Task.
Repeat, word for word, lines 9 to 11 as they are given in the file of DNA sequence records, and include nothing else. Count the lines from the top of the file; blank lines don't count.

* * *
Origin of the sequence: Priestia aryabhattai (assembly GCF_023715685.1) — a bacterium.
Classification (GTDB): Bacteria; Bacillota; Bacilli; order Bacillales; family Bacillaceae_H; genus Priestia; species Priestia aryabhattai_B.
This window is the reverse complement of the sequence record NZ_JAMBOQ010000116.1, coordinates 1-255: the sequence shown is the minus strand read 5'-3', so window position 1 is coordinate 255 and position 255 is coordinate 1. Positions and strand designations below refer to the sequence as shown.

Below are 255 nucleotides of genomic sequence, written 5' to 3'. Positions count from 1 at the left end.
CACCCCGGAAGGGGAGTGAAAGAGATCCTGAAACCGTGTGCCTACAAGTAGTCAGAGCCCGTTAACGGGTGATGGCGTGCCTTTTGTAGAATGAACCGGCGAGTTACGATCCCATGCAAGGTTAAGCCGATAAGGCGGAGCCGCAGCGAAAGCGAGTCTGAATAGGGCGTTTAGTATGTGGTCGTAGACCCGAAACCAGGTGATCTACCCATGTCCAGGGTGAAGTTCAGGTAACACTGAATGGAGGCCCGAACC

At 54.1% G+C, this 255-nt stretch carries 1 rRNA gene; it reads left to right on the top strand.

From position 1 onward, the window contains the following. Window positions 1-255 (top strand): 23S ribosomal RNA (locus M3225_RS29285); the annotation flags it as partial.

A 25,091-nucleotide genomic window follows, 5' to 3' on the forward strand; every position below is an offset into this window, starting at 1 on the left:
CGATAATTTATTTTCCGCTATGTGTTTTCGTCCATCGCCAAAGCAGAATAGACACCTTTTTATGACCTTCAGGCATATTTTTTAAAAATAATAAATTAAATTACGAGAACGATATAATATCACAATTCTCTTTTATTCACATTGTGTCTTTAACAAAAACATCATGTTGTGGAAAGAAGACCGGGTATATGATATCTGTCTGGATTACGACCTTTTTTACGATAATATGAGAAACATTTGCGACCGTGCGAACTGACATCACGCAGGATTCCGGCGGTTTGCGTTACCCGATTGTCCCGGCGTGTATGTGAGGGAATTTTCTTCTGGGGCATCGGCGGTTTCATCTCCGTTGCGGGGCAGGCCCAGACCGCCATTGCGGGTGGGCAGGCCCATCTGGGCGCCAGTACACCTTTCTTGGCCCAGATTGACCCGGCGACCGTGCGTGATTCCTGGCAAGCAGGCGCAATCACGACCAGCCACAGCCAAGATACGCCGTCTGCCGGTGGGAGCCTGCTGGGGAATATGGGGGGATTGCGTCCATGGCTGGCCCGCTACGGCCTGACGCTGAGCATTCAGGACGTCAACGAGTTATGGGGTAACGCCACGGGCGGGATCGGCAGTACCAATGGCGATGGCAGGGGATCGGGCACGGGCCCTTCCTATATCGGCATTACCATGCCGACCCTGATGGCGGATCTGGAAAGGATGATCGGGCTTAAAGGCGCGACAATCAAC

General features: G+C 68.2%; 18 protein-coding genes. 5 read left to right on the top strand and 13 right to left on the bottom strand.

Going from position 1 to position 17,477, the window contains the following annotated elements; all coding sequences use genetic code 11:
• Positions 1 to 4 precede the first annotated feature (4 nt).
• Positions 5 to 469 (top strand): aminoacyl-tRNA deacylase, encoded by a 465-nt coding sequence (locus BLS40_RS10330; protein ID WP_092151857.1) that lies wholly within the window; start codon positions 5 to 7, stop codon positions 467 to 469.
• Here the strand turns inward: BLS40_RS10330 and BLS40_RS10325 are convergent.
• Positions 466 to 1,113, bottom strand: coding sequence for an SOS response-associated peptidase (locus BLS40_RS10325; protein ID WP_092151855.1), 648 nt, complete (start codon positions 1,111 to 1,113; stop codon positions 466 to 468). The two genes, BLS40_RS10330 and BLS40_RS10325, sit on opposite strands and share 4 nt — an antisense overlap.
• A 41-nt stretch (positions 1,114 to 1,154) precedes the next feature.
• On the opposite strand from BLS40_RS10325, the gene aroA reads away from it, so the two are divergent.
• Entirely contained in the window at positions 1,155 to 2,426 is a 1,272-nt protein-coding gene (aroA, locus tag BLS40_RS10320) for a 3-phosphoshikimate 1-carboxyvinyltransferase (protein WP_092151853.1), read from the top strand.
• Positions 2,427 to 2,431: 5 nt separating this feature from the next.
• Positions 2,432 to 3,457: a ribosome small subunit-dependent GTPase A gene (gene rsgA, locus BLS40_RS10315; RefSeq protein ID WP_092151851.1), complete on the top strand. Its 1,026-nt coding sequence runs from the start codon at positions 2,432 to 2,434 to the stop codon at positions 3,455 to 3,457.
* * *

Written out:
CGATAATTTATTTTCCGCTATGTGTTTTCGTCCATCGCCAAAGCAGAATAGACACCTTTTTATGACCTTCAGGCATATTTTTTAAAAATAATAAATTAAATTACGAGAACGATATAATATCACAATTCTCTTTTATTCACATTGTGTCTTTAACAAAAACATCATGTTGTGGAAAGAAGACCGGGTATATGATATCTGTCTGGATTACGACCTTTTTTACGATAATATGAGAAACATTTGCGACCGTGCGAACTGACATCACGCAGGATTCCGGCGGTTTGCGTTACCCGATTGTCCCGGCGTGTATGTGAGGGAATTTTCTTCTGGGGCATCGGCGGTTTCATCTCCGTTGCGGGGCAGGCCCAGACCGCCATTGCGGGTGGGCAGGCCCATCTGGGCGCCAGTACACCTTTCTTGGCCCAGATTGACCCGGCGACCGTGCGTGATTCCTGGCAAGCAGGCGCAATCACGACCAGCCACAGCCAAGATACGCCGTCTGCCGGTGGGAGCCTGCTGGGGAATATGGGGGGATTGCGTCCATGGCTGGCCCGCTACGGCCTGACGCTGAGCATTCAGGACGTCAACGAGTTATGGGGTAACGCCACGGGCGGGATCGGCAGTACCAATGGCGATGGCAGGGGATCGGGCACGGGCCCTTCCTATATCGGCATTACCATGCCGACCCTGATGGCGGATCTGGAAAGGATGATCGGGCTTAAAGGCGCGACAATCAAC

General features: G+C 68.2%; 18 protein-coding genes. 5 read left to right on the top strand and 13 right to left on the bottom strand.

Going from position 1 to position 17,477, the window contains the following annotated elements; all coding sequences use genetic code 11: